Mud Time Line Clarifies Dinosaurs' Demise

By Smaglik, Paul | Science News, March 1, 1997 | Go to article overview

Mud Time Line Clarifies Dinosaurs' Demise


Smaglik, Paul, Science News


A 16-inch core of mud tells the clearest story yet of how life on Earth suffered after a comet or meteor slammed into the planet about 65 million years ago, reports a team of oceanographers. Scientists drilled the sample from the ocean bed about 320 kilometers east of Jacksonville, Fla., earlier this year and reported their findings last week in Washington, D.C.

"This is the most significant discovery in geosciences in 20 years," says Robert W. Corell of the National Science Foundation in Arlington, Va., the primary funder of the expedition. Corell says that the sample ends the debate about what killed the dinosaurs.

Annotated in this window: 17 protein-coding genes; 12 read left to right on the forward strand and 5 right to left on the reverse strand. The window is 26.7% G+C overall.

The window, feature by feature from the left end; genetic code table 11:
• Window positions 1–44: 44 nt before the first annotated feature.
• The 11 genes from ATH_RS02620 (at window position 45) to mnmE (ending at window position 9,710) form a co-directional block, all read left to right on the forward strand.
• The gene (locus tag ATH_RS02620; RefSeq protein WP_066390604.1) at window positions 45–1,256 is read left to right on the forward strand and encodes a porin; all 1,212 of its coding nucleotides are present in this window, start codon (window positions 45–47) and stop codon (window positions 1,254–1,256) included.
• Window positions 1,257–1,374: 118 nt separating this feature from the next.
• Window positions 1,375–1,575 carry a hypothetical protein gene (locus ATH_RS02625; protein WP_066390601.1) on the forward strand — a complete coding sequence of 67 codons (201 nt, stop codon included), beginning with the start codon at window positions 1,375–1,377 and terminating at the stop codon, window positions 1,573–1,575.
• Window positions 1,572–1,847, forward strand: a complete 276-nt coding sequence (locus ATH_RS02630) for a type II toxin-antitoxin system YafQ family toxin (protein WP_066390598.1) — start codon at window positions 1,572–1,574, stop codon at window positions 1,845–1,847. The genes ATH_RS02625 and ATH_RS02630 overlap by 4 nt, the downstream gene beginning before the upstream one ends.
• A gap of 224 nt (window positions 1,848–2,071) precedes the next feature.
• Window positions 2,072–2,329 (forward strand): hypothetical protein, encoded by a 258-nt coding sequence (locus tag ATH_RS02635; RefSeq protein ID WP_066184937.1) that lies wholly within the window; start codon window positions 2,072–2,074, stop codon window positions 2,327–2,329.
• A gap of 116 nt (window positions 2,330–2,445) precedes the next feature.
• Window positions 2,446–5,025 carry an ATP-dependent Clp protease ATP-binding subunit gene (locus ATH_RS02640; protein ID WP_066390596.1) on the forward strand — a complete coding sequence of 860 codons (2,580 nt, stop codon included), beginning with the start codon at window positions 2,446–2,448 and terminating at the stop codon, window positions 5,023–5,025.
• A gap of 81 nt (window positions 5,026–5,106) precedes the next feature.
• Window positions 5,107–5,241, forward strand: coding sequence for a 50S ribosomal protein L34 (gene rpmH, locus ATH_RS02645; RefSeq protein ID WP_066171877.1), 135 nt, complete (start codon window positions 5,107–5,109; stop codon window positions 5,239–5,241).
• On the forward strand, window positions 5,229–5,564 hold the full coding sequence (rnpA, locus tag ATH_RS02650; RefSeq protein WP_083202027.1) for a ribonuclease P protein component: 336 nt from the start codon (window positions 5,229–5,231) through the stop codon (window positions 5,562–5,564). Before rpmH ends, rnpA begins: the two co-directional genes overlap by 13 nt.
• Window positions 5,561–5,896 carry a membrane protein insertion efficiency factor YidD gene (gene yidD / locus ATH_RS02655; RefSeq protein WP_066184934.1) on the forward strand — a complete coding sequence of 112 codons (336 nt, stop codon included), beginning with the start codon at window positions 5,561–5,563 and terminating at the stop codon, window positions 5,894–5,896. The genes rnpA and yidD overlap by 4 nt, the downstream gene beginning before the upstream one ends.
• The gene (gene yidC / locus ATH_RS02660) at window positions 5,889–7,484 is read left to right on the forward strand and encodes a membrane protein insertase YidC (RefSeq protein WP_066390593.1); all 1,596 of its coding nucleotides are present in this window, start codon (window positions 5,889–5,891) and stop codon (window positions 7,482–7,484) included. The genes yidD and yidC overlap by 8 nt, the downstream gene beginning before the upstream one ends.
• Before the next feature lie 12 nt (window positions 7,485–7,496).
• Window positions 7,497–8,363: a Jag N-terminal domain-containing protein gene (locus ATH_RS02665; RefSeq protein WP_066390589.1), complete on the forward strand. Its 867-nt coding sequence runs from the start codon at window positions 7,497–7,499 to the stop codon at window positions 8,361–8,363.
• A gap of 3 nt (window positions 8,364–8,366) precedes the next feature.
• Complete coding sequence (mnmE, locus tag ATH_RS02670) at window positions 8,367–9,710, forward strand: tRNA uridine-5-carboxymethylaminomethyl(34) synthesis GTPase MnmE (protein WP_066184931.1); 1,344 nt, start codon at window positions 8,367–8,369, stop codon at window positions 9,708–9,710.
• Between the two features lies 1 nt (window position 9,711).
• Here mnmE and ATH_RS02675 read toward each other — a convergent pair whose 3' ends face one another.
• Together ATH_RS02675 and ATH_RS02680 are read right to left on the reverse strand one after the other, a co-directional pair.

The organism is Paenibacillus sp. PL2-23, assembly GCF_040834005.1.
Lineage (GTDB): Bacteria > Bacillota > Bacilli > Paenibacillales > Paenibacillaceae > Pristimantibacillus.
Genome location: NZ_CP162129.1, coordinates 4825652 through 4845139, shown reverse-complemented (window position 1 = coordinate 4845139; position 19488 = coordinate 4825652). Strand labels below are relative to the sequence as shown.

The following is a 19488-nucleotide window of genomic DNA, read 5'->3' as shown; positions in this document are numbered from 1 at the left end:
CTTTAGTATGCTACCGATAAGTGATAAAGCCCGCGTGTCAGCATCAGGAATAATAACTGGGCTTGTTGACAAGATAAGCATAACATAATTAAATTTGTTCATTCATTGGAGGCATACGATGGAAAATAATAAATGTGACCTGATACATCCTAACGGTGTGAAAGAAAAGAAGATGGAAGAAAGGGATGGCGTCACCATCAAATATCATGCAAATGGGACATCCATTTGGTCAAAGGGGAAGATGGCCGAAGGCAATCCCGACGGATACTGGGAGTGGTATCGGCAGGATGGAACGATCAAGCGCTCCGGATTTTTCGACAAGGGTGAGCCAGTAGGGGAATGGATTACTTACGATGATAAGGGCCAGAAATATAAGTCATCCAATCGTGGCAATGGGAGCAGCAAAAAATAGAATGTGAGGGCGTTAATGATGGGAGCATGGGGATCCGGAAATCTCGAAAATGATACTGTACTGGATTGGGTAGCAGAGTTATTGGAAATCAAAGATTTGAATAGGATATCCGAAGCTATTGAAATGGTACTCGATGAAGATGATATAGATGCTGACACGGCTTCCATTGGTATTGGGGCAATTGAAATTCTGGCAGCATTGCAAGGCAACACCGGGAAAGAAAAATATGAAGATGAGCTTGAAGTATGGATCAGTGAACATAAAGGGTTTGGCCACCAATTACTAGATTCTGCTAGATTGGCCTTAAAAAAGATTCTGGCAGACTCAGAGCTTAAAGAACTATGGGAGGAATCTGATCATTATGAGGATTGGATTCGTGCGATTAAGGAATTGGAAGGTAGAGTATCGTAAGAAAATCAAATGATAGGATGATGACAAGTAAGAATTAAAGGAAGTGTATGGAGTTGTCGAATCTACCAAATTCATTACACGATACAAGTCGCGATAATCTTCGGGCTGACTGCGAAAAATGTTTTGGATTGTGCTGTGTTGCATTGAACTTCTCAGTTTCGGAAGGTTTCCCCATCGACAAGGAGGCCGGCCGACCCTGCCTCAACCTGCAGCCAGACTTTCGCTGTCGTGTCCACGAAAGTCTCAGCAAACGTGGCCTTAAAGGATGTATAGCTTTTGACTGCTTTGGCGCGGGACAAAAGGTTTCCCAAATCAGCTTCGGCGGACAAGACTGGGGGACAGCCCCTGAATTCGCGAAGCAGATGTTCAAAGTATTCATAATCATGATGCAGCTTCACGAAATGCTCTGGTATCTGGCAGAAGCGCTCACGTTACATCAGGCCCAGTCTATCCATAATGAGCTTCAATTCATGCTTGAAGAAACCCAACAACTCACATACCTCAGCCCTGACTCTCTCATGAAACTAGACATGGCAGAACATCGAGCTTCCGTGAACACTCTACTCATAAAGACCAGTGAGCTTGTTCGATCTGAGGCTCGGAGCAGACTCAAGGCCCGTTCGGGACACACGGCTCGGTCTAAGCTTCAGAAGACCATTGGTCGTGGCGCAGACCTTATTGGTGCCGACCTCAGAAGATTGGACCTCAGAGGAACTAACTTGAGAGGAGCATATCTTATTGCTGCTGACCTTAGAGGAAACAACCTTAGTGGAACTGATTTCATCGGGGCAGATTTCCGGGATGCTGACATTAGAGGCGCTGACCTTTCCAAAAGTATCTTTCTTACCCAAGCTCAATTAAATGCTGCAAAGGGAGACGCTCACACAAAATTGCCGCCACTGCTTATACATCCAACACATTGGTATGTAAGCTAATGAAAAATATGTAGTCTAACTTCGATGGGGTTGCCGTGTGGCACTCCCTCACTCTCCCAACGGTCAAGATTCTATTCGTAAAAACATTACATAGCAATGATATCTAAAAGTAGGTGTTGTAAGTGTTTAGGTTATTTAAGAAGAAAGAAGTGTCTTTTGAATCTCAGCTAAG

That debate began in 1980, when scientists from the University of California, Berkeley discovered evidence that a chunk of rock the size of Manhattan slammed into Earth at the end of the Cretaceous period. At that time, an estimated 70 percent of Earth's species went extinct (see p. S20). The theory that the impact caused the mass extinction gained momentum after researchers discovered a 200-km-wide crater buried beneath the tip of Mexico's Yucatan Peninsula (SN: 3/5/94, p. 156).

The new mud core displays the entire time line of the catastrophic event with a clarity never seen before, says Richard D. …

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